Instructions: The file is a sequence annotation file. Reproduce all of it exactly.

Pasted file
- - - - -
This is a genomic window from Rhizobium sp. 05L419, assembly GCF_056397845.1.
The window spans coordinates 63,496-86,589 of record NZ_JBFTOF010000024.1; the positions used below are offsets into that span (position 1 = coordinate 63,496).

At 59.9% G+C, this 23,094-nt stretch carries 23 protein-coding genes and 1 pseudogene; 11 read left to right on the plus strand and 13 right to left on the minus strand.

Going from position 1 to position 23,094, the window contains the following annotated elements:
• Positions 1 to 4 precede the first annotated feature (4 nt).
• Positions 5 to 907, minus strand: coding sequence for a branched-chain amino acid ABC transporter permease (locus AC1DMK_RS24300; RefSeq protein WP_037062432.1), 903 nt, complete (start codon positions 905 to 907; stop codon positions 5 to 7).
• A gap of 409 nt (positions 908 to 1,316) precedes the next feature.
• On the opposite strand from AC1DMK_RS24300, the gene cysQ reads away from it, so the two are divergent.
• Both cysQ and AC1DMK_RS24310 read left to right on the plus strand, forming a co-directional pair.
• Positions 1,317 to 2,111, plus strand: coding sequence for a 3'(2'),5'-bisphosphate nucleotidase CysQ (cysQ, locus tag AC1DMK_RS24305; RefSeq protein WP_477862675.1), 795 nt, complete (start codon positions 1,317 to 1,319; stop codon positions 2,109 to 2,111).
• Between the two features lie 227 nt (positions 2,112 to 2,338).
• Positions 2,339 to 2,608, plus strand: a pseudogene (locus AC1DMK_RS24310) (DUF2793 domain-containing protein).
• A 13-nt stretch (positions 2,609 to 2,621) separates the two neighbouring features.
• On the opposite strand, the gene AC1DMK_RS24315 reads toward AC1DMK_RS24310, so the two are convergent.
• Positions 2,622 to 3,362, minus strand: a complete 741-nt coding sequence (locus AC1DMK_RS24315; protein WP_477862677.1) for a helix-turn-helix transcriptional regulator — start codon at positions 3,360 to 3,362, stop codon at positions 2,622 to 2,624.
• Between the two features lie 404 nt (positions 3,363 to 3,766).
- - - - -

This is a genomic window from Rhizobium sp. 05L419, assembly GCF_056397845.1.
The window spans coordinates 63,496-86,589 of record NZ_JBFTOF010000024.1; the positions used below are offsets into that span (position 1 = coordinate 63,496).

At 59.9% G+C, this 23,094-nt stretch carries 23 protein-coding genes and 1 pseudogene; 11 read left to right on the plus strand and 13 right to left on the minus strand.

Going from position 1 to position 23,094, the window contains the following annotated elements:
• Positions 1 to 4 precede the first annotated feature (4 nt).
• Positions 5 to 907, minus strand: coding sequence for a branched-chain amino acid ABC transporter permease (locus AC1DMK_RS24300; RefSeq protein WP_037062432.1), 903 nt, complete (start codon positions 905 to 907; stop codon positions 5 to 7).
• A gap of 409 nt (positions 908 to 1,316) precedes the next feature.
• On the opposite strand from AC1DMK_RS24300, the gene cysQ reads away from it, so the two are divergent.
• Both cysQ and AC1DMK_RS24310 read left to right on the plus strand, forming a co-directional pair.
• Positions 1,317 to 2,111, plus strand: coding sequence for a 3'(2'),5'-bisphosphate nucleotidase CysQ (cysQ, locus tag AC1DMK_RS24305; RefSeq protein WP_477862675.1), 795 nt, complete (start codon positions 1,317 to 1,319; stop codon positions 2,109 to 2,111).
• Between the two features lie 227 nt (positions 2,112 to 2,338).
• Positions 2,339 to 2,608, plus strand: a pseudogene (locus AC1DMK_RS24310) (DUF2793 domain-containing protein).
• A 13-nt stretch (positions 2,609 to 2,621) separates the two neighbouring features.
• On the opposite strand, the gene AC1DMK_RS24315 reads toward AC1DMK_RS24310, so the two are convergent.
• Positions 2,622 to 3,362, minus strand: a complete 741-nt coding sequence (locus AC1DMK_RS24315; protein WP_477862677.1) for a helix-turn-helix transcriptional regulator — start codon at positions 3,360 to 3,362, stop codon at positions 2,622 to 2,624.
• Between the two features lie 404 nt (positions 3,363 to 3,766).